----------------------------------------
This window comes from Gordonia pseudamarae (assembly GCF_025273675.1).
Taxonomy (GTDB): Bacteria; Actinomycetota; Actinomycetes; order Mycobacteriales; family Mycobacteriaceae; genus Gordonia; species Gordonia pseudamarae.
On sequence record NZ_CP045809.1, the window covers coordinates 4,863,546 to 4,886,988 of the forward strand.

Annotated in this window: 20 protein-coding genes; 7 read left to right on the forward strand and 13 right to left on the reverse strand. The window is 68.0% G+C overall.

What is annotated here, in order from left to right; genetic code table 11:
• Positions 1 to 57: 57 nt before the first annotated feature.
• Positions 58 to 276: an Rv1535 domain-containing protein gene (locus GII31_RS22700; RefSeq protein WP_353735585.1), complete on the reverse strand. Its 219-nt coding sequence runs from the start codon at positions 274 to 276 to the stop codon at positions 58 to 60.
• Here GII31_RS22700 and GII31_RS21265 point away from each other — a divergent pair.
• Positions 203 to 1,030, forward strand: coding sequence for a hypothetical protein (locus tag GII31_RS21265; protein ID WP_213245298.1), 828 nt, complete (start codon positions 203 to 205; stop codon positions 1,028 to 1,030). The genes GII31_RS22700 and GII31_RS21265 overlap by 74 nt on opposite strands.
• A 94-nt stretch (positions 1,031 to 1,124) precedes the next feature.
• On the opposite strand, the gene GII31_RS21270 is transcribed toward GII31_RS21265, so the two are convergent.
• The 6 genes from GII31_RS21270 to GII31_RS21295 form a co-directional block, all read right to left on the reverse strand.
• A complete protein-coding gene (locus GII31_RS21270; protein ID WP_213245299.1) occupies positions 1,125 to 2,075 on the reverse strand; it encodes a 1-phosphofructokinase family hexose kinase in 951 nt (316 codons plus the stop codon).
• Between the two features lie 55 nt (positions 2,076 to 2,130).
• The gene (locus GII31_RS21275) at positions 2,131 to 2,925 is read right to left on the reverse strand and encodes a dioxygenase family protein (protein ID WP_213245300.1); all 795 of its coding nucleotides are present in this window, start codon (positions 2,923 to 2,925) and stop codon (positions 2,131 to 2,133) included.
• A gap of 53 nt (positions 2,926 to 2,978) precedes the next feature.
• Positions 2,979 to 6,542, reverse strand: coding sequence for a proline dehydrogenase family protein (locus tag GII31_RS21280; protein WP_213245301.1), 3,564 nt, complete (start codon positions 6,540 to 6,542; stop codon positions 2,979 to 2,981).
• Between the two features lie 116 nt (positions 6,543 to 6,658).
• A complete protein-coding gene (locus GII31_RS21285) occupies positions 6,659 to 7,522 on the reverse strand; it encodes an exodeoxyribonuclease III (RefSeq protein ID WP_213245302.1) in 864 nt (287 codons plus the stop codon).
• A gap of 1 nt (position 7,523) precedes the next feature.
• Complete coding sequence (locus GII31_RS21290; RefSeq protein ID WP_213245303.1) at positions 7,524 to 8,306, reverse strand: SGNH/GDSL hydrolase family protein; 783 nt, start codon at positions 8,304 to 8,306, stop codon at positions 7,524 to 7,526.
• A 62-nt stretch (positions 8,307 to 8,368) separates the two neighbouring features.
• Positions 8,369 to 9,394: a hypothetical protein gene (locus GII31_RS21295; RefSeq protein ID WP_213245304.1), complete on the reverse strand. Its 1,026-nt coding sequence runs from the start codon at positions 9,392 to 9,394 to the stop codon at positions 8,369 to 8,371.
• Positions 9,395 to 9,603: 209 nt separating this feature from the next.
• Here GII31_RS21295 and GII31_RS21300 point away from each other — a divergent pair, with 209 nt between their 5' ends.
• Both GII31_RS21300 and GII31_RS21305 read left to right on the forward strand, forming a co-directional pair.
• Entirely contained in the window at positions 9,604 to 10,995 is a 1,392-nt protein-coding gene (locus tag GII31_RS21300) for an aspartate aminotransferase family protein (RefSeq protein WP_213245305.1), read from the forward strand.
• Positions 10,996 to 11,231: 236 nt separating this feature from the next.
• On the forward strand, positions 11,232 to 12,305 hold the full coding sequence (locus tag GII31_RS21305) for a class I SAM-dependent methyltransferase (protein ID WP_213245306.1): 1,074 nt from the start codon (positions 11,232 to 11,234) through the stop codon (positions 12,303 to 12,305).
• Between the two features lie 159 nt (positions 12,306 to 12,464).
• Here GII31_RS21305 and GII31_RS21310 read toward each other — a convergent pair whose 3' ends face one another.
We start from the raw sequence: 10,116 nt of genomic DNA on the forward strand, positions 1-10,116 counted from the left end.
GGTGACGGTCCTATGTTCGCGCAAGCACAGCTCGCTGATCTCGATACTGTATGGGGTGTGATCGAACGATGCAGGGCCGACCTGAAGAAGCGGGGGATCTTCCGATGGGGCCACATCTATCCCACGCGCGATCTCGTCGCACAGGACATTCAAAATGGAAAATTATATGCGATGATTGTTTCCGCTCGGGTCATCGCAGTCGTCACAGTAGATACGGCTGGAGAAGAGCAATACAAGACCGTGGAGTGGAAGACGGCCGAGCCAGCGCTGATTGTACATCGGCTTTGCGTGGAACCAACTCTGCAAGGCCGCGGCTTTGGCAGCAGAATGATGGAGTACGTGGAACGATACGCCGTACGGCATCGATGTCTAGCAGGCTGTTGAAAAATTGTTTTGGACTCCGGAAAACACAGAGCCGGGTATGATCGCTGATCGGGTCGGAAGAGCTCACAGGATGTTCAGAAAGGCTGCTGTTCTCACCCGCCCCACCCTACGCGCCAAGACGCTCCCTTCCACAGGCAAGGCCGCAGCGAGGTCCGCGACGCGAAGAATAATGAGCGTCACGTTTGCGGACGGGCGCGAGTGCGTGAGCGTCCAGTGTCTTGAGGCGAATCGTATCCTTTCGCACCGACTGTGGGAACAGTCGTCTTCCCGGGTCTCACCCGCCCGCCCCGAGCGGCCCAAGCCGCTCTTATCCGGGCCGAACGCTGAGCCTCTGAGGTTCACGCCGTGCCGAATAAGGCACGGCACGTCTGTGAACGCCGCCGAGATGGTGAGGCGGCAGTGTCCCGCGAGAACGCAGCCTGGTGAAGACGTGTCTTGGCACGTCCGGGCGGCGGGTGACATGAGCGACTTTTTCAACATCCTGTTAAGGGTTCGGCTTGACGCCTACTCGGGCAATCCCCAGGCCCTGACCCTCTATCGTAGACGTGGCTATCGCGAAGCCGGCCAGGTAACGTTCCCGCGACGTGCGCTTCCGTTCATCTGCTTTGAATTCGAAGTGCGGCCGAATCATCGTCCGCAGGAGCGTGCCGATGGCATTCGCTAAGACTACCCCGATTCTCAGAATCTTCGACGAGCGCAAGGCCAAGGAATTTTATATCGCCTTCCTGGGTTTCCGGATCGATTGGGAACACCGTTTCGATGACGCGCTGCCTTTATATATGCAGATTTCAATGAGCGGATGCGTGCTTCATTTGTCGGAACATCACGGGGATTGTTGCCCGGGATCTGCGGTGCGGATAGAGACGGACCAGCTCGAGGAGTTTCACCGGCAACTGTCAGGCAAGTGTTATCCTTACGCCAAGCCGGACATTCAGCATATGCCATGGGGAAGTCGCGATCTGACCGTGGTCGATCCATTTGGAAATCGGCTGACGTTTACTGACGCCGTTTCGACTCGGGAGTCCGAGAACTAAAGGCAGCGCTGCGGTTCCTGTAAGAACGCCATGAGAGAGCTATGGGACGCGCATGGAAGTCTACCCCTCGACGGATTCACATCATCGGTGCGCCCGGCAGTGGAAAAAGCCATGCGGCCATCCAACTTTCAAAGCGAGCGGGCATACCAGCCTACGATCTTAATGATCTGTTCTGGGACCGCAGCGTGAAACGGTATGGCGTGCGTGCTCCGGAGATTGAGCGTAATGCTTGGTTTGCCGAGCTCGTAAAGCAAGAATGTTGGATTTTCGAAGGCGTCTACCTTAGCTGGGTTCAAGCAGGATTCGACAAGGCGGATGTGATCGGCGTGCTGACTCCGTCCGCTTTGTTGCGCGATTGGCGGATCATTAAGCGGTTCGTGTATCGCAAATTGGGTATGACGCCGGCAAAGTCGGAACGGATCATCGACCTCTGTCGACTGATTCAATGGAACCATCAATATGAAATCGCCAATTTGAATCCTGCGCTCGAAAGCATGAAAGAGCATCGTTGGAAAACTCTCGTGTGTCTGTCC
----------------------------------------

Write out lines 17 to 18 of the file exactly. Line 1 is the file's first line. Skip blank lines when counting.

• Positions 2,979 to 6,542, reverse strand: coding sequence for a proline dehydrogenase family protein (locus tag GII31_RS21280; protein WP_213245301.1), 3,564 nt, complete (start codon positions 6,540 to 6,542; stop codon positions 2,979 to 2,981).
• Between the two features lie 116 nt (positions 6,543 to 6,658).